The Films of 2020: John Henry (dir by Will Forbes)

John Henry tells the story of a man named …. well, John Henry.  He’s played by Terry Crews and he lives in South Los Angeles with his father, BJ Henry (Ken Foree).  BJ may have to carry an oxygen tank around with him but he still has enough strength to shout, “My dick is legendary,” so good for him.

(Actually, it may sound like I’m being snarky and, to a certain extent, I am.  But having Ken Foree play Terry Crews’s father is actually a brilliant piece of casting.)

John Henry used to be into the gang lifestyle but now he’s gone straight.  We see flashbacks to his former life and how he used to hang out with his cousin, Hell (Ludacris).  When John accidentally shot Hell in the face, he decided to retire from crime and he also swore off carrying a gun.  Hell, on the other hand, just got a fancy gold-plated jaw.  Years later, Hell is a crime lord and John Henry is wandering around with sledgehammer.

When a Honduran refugee named Berta (Jamila Velazquez) show up at John Henry’s house, on the run from Hell’s crew, BJ’s reaction is to kick her out.  But John Henry, being the gentle giant with a sledgehammer, allows her to stay.  When Hell and his crew show up, it leads to violence, death, and …. well, that’s pretty much it.

John Henry is an odd film.  The tone is literally all over the place as the film swerves from being a comic book film to a serious drama to a comedy to a Spaghetti western.  It takes a lot of skill to take that many different tonal shifts and turn them into a coherent movie and unfortunately, that really doesn’t happen with John Henry.  The minute you start to get used to the idea of the film being an over-the-top comic book film, it suddenly tries to be a meditation on violence and guilt.  As soon as you’re getting used to the idea of it being a drama, Ludacris shows up with a huge hunk of medal on his face.  It’s hard to keep track of what exactly the film is saying because the film itself doesn’t seem to know.  I guess that could be forgiven if the film’s action managed to maintain a steady pace but instead, this felt like one of the longest 91-minute films that I’ve ever watched.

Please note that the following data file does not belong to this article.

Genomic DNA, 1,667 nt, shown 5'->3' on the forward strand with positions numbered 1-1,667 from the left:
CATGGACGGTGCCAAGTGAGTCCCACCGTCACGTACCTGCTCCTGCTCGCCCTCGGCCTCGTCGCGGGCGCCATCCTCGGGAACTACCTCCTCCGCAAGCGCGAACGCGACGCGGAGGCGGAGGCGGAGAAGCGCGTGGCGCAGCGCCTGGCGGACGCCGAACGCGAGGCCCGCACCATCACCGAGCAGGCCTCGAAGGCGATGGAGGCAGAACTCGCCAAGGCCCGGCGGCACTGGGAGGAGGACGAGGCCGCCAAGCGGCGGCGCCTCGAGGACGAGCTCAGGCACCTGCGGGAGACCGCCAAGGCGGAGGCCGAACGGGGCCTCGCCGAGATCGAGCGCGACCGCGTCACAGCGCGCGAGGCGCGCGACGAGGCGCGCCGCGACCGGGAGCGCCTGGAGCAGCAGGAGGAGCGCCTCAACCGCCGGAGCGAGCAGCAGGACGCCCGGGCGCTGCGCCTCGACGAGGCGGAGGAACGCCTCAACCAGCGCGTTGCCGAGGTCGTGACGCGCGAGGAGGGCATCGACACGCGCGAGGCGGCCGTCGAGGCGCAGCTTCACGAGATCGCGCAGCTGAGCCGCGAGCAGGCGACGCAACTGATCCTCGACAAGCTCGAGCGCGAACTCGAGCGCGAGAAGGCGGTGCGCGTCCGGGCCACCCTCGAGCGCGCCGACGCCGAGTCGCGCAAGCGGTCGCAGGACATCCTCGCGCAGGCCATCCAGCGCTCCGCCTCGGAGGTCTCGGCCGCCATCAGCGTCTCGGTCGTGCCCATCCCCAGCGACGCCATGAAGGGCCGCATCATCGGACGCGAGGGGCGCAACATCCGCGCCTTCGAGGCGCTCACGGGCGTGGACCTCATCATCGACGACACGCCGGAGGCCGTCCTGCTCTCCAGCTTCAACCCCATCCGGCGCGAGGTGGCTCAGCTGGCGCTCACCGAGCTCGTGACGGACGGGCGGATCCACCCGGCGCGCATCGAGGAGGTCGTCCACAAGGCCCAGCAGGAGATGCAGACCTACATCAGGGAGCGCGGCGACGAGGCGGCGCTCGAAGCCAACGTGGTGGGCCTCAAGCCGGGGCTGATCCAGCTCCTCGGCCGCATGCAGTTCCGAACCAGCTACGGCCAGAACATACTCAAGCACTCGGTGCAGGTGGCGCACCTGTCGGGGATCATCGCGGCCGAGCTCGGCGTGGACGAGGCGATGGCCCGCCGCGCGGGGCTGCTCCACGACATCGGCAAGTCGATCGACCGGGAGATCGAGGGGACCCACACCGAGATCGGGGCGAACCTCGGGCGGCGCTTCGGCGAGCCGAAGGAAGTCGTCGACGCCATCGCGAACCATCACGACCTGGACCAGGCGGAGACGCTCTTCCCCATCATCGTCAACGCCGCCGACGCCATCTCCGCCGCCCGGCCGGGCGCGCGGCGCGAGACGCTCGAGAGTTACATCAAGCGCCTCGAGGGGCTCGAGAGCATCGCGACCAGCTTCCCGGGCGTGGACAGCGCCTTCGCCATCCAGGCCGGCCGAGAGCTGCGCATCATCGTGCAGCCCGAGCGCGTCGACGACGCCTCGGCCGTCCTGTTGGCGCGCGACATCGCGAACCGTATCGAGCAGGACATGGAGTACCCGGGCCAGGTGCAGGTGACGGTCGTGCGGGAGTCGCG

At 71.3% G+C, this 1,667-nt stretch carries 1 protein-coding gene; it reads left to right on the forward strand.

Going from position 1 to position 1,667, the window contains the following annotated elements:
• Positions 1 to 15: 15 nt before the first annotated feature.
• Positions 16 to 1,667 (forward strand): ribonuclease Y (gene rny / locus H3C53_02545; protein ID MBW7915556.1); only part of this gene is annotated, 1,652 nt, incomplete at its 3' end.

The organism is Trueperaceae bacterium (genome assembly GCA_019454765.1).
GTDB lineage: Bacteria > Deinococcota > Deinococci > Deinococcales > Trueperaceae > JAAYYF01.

However, as our longtime readers should know by now, I’m not a fan of excessive negativity so let’s take a few moments to discuss what did work.  I already mentioned the casting of Terry Crews and Ken Foree.  They’re fun to watch together.  Ludacris’s gold-plated jaw is an amusing detail and it’s unfortunate that the film didn’t have more similarly odd details like that.  I also liked the opening credits, which basically told the film’s story in a comic book form.  The credits were fun and they hinted at what this film could have been if it had been better-paced and had fully embraced its camp potential.

John Henry played in some theaters before the pandemic outbreak.  It later found a home on Netflix and it’s in the process of developing a bit of a cult reputation.  Reportedly, there will be a sequel so I guess it’s not time to take John Henry to the graveyard just yet.

One response to “The Films of 2020: John Henry (dir by Will Forbes)

  1. Pingback: Lisa’s Week In Review: 9/28/20 — 10/4/20 | Through the Shattered Lens

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